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Beliefs and Practices of Patients with Diabetes toward the Use of Herbal Therapy

Besher Gharaibeh Loai Tawalbeh

*Corresponding author: Besher Gharaibeh bagharaibeh@just.edu.jo

aimsph2017,6,650doi:10.3934/publichealth.2017.6.650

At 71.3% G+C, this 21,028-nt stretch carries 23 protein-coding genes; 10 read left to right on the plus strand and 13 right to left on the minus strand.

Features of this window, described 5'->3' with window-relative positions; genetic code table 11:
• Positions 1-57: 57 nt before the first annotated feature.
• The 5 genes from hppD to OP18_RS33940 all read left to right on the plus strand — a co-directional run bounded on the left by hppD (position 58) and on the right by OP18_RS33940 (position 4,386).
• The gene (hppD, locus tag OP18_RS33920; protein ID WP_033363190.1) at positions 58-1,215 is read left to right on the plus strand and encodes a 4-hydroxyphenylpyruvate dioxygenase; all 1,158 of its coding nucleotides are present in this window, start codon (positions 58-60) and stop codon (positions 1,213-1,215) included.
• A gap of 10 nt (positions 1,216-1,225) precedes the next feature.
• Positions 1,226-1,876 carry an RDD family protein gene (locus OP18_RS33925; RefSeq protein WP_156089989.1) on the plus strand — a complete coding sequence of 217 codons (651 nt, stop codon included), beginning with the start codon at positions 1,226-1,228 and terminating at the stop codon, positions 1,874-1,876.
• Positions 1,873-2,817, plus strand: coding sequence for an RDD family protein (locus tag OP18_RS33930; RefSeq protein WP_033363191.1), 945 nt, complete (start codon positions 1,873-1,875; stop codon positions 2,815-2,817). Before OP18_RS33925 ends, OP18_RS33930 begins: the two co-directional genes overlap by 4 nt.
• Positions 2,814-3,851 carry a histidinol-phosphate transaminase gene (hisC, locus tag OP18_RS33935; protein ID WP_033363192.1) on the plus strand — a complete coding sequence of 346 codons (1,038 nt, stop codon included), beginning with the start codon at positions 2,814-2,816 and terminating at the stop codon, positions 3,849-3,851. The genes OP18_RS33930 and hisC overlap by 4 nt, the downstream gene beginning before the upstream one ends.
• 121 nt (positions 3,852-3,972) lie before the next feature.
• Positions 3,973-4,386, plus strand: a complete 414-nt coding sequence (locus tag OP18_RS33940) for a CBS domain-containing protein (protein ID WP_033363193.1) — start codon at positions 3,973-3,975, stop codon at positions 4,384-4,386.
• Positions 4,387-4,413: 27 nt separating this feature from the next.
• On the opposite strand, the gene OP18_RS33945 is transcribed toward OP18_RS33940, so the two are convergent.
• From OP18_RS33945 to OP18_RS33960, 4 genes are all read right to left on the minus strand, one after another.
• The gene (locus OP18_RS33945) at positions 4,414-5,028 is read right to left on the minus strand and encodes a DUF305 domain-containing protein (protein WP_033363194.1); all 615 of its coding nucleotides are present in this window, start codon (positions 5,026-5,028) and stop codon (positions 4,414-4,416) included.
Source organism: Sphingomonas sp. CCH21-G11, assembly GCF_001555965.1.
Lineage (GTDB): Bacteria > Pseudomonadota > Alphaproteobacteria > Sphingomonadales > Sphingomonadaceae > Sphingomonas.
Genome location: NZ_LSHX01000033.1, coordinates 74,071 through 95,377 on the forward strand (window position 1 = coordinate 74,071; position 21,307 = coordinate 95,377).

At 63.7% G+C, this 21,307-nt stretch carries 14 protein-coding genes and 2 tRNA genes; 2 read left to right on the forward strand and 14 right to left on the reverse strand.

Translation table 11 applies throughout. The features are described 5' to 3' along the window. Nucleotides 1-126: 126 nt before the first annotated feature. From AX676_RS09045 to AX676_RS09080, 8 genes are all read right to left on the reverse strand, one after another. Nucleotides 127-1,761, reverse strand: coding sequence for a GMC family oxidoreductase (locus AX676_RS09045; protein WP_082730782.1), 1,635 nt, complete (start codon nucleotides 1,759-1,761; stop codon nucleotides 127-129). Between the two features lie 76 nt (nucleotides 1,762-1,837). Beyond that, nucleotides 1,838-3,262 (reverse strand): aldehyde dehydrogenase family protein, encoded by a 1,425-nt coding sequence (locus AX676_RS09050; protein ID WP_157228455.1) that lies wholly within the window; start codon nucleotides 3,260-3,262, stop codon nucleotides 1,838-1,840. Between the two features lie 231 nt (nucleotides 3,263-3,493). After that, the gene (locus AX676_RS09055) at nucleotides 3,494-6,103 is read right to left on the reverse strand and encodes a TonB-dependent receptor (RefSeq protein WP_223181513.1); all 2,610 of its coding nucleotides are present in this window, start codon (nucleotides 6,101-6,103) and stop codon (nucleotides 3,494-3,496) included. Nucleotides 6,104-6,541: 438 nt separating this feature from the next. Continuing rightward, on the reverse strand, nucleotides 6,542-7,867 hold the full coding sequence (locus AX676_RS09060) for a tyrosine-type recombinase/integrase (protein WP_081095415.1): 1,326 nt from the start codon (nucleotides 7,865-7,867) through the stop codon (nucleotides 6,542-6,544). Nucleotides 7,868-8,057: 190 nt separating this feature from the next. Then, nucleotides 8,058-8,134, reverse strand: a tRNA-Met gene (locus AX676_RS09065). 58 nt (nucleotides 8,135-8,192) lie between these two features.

This study aimed to assess the prevalence of using herbal therapy and the beliefs toward the use of this type of therapy among patients with diabetes. It also aimed to identify the significant predictors of these beliefs and the factors that increase the likelihood of using herbal therapy. A descriptive cross-sectional design was used. A convenience sample comprised 310 patients with diabetes. Sixty-seven (21.6%) of the participants used herbal therapy. The mean beliefs score was 3.72 and ranged from (0–12). Linear regression showed that beliefs were significantly predicted by self-care, attending workshops, education level, and number of complications. The logistic regression showed that the lower the self-care and the higher the beliefs, the more likelihood the patient uses herbal therapy. Informing patient through individualized diabetes education influences the patient’s beliefs and promotes self-care. This education program should target mainly those patients with low self-care, high number of complications, lower educational level and having more complications.

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